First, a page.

Frank is now living like a hermit in the woods after having been kicked out of Tomorrowland years earlier. He’s understandably upset, because he’s staring at a doomsday clock which indicates that the earth will be destroyed in a couple of weeks thanks to war, famine, global warming, and all the other neat disasters that we’ve been going through thanks to our modern technology gone awry. In typical movie fashion, Frank doesn’t want to talk much about what happened to him, but Casey pries just enough information out of him to talk him into going back through the dimensional warp to Tomorrowland where they can…


Well, actually, Frank doesn’t know what they can do to stop the world from self-destructing. Eventually, he and Casey figure it out, but the solution is both overly simplistic and nonsensical. Frank and Casey get to act heroic and blow stuff up, and George Clooney gets to duke it out with Hugh Laurie, who plays the governor of Tomorrowland, but the real question of what they’re actually doing in the city while the earth burns is never fully explained in a way that makes sense.


Of course, since Damon Lindelof, who co-wrote the script with Bird, is the creator of Lost, which developed a massive cult following for six TV seasons by not making a lot of sense, it’s to be expected that the movie wouldn’t end on a comprehensible note. But I got the impression that, unlike Lost, which seemed to have an overall direction known to its producers since Day 1, Lindelof and Bird never really knew what to make of Tomorrowland and left things muddled to avoid coming up with tough answers.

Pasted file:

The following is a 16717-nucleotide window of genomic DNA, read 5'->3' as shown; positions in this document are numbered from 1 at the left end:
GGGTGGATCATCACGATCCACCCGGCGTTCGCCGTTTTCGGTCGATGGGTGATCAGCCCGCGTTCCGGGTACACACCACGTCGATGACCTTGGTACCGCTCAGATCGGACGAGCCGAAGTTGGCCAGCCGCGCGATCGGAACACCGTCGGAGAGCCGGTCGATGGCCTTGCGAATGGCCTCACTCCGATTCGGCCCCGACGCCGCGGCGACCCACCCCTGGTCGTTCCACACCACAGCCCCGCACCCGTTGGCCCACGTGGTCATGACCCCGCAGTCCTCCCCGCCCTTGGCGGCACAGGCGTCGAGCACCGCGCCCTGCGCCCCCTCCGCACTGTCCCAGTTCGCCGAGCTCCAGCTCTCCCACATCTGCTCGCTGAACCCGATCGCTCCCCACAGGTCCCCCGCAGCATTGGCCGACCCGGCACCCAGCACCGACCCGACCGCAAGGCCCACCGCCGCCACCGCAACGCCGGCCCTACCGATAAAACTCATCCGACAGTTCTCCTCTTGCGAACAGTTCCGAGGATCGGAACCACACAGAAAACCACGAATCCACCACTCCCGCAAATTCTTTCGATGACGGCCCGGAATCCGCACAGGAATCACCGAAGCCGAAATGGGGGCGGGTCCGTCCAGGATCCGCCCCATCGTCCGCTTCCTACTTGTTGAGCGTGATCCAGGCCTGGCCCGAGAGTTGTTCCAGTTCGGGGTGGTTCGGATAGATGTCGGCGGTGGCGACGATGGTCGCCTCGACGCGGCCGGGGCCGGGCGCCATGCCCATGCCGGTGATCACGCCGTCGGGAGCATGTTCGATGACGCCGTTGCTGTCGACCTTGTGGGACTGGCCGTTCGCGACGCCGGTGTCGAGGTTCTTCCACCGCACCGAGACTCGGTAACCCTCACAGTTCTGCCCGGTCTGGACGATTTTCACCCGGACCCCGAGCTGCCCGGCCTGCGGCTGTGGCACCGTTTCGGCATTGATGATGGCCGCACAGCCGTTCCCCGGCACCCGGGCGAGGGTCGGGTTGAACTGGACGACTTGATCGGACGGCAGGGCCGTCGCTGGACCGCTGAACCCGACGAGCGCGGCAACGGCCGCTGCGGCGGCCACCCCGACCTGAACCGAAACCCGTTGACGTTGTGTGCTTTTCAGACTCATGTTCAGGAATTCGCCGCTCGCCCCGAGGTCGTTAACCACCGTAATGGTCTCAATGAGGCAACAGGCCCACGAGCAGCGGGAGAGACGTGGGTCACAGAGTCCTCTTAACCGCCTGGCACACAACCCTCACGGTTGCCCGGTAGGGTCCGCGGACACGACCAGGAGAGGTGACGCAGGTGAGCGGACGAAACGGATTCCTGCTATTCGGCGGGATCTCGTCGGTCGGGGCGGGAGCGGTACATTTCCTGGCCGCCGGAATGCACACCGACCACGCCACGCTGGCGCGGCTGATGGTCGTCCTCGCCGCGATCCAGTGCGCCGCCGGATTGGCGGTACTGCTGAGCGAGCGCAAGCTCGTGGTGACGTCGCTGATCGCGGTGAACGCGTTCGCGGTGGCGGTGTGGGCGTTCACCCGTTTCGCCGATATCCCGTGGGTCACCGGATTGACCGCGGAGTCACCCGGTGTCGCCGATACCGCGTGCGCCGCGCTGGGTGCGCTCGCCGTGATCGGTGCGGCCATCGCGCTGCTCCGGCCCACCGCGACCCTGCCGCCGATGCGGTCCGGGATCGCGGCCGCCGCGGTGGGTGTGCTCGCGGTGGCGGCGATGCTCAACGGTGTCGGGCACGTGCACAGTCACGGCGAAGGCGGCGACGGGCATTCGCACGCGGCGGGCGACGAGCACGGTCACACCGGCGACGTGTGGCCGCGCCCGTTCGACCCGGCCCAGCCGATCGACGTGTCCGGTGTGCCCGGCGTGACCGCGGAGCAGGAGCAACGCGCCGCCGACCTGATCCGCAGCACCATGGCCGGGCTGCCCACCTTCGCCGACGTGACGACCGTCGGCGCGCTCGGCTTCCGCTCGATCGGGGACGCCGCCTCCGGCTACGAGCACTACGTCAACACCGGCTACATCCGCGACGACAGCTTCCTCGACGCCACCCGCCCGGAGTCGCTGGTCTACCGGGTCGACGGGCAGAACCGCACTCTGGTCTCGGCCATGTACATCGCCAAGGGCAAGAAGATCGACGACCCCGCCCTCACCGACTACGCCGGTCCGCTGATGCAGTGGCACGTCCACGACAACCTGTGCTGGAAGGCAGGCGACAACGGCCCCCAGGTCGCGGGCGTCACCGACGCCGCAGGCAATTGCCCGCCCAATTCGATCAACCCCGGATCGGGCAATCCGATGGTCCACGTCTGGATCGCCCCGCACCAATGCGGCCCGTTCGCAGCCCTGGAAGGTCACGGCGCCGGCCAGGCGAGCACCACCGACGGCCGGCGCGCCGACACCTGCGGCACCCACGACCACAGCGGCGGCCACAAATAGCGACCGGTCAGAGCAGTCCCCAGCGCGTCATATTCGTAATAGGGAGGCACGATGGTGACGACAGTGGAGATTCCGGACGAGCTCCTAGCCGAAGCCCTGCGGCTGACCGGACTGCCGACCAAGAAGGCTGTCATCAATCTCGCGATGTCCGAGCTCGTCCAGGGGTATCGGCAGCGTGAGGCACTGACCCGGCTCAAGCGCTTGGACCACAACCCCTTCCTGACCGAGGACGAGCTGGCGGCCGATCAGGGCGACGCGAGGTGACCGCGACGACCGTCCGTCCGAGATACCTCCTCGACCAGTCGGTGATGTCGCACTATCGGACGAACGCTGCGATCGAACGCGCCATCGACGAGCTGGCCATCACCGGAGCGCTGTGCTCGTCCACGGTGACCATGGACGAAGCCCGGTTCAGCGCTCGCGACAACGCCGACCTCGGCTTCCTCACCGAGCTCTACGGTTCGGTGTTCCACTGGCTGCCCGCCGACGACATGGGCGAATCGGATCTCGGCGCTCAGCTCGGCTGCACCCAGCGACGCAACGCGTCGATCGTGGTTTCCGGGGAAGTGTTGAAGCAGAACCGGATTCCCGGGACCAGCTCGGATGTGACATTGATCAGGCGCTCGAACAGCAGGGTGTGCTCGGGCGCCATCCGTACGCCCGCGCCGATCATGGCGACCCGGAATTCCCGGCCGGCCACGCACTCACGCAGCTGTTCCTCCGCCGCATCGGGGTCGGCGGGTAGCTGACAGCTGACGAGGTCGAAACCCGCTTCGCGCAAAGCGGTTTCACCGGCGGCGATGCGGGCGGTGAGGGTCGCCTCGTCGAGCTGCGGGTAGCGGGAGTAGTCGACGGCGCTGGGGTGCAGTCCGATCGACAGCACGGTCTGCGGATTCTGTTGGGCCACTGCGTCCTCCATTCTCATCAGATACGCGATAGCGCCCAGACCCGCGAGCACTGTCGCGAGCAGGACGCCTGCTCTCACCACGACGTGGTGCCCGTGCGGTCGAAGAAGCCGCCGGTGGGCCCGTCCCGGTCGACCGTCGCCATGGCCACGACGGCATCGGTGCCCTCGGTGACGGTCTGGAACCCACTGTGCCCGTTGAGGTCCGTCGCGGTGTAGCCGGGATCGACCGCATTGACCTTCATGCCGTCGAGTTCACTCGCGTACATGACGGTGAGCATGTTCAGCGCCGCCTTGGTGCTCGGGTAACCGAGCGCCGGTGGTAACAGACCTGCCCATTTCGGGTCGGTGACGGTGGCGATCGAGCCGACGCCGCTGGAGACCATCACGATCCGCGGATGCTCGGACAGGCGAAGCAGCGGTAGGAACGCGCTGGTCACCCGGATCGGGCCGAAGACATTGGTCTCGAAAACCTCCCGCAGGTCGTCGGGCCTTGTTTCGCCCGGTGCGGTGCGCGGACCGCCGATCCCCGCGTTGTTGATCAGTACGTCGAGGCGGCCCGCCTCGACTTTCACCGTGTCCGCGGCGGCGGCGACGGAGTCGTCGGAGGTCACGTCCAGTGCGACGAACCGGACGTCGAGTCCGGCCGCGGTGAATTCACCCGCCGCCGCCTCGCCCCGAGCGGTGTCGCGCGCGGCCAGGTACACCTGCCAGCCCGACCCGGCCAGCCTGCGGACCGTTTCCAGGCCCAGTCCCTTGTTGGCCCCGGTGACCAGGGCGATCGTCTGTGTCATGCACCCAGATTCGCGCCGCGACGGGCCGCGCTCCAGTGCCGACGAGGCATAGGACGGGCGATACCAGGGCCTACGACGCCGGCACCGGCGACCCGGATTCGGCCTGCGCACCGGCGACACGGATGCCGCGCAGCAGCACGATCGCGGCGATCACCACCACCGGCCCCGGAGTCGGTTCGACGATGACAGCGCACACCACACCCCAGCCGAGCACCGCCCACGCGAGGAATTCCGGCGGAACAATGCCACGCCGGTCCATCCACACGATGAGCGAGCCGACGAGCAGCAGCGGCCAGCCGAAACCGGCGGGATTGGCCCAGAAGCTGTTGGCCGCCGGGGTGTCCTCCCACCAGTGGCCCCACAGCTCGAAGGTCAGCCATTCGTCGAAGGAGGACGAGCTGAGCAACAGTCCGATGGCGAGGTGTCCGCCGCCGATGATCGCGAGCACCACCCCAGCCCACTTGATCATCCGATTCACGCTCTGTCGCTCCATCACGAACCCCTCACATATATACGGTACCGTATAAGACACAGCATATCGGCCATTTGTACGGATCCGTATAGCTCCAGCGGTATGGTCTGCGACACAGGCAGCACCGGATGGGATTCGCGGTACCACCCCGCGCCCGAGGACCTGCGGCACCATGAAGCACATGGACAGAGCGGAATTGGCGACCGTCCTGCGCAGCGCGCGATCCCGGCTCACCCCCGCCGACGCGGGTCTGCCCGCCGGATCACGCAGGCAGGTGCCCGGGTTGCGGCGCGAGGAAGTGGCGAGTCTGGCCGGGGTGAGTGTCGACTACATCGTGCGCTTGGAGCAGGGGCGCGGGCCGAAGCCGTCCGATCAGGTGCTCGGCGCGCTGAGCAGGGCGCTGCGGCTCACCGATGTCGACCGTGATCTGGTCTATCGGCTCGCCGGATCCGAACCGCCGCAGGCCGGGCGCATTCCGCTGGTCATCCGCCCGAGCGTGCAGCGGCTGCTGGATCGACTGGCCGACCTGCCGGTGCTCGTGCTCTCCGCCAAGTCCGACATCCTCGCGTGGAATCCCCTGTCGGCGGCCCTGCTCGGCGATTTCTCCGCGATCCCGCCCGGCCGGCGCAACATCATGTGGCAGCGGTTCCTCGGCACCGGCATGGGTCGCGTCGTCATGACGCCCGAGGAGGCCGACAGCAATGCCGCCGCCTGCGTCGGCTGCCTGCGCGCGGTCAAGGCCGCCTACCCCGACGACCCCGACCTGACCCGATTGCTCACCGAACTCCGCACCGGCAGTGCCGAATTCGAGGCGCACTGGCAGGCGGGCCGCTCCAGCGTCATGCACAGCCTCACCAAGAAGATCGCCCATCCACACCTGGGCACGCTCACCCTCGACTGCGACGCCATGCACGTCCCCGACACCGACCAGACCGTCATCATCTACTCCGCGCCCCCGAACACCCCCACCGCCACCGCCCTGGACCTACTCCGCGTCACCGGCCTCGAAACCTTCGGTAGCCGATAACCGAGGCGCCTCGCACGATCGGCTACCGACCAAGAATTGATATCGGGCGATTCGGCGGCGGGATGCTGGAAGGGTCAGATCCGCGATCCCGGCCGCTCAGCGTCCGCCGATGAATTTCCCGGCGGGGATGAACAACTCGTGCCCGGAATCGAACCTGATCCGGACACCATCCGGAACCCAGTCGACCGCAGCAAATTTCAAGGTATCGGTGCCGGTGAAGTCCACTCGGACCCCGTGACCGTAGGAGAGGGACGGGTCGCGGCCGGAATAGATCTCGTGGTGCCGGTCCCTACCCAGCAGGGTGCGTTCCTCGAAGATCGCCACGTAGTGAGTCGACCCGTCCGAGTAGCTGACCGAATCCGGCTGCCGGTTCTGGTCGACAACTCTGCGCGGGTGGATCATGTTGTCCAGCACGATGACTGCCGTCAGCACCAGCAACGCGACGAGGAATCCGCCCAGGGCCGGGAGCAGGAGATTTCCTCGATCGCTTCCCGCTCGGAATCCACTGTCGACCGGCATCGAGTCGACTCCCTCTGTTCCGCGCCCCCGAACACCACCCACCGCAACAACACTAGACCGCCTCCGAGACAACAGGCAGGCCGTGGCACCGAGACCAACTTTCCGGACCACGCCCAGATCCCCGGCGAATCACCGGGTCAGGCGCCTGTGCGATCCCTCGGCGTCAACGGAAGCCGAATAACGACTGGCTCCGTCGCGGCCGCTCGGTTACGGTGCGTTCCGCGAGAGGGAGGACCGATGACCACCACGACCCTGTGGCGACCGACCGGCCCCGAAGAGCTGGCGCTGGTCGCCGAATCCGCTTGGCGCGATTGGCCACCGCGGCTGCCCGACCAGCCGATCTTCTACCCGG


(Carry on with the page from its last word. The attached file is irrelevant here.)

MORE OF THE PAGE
The last two minutes of the movie do have a message that’s easy enough for a fifth grader to understand, which makes sense because the film seems to be pitched at fifth graders. However, younger audiences of today, who have feasted on the rather more adult Harry Potter and similar YA works, are probably too sophisticated for the Disney “nothing is impossible” mindset.


As science fiction, Tomorrowland underwhelms, but as visually dazzling action, it works quite well. The highlight is a sequence in which Frank and Casey blast off from a rocket that was installed inside the Eiffel Tower when the structure was built. Apparently, Eiffel, Edison, Tesla and Verne knew something like their rocket might be needed some day so they repaired. It doesn’t make sense, but watching the Eiffel Tower split apart for a rocket launch is loopy fun to watch.


After Tomorrowland ended, I realized that, after two hours, all we ever saw of the city was some futuristic architecture, advanced urban transit systems, and a multilayer swimming pool. Audiences really had no idea what was going on inside the buildings. Similarly, the movie is all shiny external gloss and some fast moving, well constructed action, and audiences really had no idea what was going on in the movie. While the entire experience would be quite enthralling for a theme park fun ride, as a movie, Tomorrowland seems a bit out of reach.

Read other reviews of Tomorrowland:


Tomorrowland (2015) on IMDb